My goals for the last few years have been purely fun-oriented in response. I realized around 2014 that we were at the peak of a major trend and that in order to survive the eventual decline we would need to attract as many customers as possible who were interested in the actual drinking of alcohol. I began focusing more on customer service than writing. I started throwing after hours parties for my best local clients, making them the focus, rather than attending fancy dinners with brand reps and distributors looking to butter me up. I stopped going to major tasting events with the latest drink fads and devoted all of my time to securing relationships with suppliers who would be vital to our existence once the demand faded. In an age where people are relying on social media to promote their businesses, I decided to remove myself from that realm and do as much as I could face-to-face or by direct email. I wanted a foundation built on actual outreach and a work ethic, rather than an image.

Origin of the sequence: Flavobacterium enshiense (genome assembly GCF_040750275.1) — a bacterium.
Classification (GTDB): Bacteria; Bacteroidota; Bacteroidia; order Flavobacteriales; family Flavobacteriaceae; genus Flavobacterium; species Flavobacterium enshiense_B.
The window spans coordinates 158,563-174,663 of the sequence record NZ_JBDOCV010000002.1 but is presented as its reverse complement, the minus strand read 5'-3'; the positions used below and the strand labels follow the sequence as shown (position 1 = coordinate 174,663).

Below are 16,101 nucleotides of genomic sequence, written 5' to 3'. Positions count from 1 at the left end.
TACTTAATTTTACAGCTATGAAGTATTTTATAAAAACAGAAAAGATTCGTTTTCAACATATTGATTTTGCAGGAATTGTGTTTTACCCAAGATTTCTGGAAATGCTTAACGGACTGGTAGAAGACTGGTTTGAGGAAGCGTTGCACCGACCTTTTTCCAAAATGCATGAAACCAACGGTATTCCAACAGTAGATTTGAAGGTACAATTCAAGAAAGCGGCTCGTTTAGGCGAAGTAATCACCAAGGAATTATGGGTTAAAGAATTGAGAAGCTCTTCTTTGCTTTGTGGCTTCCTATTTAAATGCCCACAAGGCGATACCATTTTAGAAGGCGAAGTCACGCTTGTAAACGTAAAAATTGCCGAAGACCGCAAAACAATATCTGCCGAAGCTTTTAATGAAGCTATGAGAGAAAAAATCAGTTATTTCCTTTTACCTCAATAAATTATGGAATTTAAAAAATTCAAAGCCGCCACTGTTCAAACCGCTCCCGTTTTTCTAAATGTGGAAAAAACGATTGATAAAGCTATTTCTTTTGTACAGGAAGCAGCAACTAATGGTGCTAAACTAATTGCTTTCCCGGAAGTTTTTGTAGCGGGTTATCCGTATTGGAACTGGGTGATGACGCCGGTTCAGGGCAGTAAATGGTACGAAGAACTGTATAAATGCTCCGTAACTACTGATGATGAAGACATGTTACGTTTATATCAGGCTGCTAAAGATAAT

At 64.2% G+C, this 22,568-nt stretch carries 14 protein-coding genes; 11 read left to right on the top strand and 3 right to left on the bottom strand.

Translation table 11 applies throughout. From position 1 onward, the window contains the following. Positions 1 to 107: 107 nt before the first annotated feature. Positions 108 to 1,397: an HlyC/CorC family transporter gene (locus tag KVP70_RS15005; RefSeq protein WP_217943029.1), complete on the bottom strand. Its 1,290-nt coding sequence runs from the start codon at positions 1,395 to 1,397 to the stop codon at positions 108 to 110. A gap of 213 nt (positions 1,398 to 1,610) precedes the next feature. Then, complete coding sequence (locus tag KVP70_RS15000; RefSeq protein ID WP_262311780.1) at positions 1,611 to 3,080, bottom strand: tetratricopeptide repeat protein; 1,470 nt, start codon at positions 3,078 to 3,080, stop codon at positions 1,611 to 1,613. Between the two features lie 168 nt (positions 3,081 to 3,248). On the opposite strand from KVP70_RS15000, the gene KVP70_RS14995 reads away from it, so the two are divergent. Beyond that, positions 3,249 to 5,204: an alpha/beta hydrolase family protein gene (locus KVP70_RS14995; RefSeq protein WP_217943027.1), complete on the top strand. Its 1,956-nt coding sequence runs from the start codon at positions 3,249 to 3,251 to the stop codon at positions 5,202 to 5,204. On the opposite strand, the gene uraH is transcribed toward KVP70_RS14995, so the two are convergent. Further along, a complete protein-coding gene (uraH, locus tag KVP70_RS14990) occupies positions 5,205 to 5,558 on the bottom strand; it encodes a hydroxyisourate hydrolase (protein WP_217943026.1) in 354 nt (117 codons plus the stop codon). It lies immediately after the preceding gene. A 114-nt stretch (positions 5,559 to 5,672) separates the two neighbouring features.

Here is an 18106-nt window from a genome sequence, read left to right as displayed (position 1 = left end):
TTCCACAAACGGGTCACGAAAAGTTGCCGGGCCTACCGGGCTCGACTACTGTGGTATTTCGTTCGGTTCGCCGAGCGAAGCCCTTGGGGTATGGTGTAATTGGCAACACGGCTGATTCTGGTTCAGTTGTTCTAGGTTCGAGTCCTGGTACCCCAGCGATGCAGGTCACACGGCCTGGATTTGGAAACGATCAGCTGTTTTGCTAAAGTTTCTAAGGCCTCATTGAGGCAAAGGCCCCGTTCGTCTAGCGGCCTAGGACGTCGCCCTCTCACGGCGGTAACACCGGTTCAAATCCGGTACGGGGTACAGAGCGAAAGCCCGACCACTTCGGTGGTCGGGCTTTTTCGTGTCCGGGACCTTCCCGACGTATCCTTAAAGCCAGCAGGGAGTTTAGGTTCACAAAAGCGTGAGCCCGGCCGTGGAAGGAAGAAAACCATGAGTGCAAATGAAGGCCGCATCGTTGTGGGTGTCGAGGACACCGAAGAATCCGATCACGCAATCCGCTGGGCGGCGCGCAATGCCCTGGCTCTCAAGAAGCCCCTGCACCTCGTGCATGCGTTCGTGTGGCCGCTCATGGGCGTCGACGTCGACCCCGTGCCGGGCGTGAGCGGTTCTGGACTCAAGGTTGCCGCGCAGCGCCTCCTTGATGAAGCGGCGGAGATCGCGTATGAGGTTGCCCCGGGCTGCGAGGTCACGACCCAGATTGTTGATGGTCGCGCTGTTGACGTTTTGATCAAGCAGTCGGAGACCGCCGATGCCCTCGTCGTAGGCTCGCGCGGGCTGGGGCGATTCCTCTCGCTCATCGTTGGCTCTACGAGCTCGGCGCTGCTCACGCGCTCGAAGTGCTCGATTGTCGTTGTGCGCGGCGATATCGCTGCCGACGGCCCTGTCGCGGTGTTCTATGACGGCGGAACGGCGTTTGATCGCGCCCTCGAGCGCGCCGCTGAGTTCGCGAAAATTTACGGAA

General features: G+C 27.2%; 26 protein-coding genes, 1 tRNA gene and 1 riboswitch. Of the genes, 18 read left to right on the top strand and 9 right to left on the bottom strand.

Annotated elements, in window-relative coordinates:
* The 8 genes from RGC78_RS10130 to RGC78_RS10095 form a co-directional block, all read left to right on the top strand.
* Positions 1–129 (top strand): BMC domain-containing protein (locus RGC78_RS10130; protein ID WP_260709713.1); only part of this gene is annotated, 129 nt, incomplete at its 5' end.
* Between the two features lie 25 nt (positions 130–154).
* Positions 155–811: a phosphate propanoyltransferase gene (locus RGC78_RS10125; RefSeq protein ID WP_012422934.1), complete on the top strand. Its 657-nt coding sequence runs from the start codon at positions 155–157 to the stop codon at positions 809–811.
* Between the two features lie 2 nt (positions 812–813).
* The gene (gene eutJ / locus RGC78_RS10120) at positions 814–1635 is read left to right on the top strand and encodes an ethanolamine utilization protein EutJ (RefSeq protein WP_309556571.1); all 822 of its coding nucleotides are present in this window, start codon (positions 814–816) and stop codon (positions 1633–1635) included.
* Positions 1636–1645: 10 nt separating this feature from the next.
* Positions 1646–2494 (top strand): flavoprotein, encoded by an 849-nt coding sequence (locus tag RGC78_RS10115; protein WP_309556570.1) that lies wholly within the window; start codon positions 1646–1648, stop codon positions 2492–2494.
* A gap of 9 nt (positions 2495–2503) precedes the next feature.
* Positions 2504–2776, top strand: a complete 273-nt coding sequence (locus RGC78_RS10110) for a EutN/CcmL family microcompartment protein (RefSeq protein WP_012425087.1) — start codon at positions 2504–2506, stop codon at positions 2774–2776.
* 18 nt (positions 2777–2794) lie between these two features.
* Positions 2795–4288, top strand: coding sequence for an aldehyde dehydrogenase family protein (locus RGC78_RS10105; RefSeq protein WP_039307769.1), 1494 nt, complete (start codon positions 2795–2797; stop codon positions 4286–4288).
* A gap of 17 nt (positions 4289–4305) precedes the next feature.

I don't know how many of you have been following the story of how a troll factory in Russia managed to spread Islamophobia in Texas, but regardless of that specific example it's a business strategy being used by just about everyone right now: manipulate the internet and social media to make people believe what you want them to. I don't believe anything I read online anymore that isn't from a handful of trusted sources because just about everything today is a distortion. I don't mean that in a "the man is trying to control us," anti-authoritarian, wingnut-radical sort of way. It's just that most succcessful people in today's world have learned what they need to say in order to get what they want. A politician knows that he has to have an anti-abortion stance to get elected in a certain state, but that doesn't mean he actually believes it. That's an extreme example, but my point is that whether it's politics, news, business, or alcohol, I've learned the difference between an actual opinion and one that's designed for a certain purpose. While people debate what's put in front of them, the actual intent of those statements develops behind the scenes.